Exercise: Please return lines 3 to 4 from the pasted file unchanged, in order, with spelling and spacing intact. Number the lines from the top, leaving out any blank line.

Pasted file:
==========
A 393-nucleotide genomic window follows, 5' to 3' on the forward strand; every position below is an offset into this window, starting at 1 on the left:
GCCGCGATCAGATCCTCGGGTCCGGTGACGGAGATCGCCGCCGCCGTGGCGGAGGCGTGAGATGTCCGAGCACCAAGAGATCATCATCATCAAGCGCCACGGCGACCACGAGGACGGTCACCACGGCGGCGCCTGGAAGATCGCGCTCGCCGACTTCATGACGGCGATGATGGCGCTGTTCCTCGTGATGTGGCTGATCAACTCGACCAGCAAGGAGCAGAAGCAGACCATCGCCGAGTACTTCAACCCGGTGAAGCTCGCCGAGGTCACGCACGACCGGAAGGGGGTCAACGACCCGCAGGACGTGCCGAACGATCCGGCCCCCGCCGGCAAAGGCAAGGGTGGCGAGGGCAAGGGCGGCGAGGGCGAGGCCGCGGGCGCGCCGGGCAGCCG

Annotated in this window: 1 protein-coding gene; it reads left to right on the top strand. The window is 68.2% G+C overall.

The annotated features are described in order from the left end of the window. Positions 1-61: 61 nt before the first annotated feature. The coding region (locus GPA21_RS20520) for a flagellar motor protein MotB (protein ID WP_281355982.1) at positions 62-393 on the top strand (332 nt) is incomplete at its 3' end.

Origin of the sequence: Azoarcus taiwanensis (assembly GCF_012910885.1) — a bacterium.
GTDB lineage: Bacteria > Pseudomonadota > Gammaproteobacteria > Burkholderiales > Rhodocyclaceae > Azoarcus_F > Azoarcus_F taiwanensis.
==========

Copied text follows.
Annotated in this window: 1 protein-coding gene; it reads left to right on the top strand. The window is 68.2% G+C overall.

The annotated features are described in order from the left end of the window. Positions 1-61: 61 nt before the first annotated feature. The coding region (locus GPA21_RS20520) for a flagellar motor protein MotB (protein ID WP_281355982.1) at positions 62-393 on the top strand (332 nt) is incomplete at its 3' end.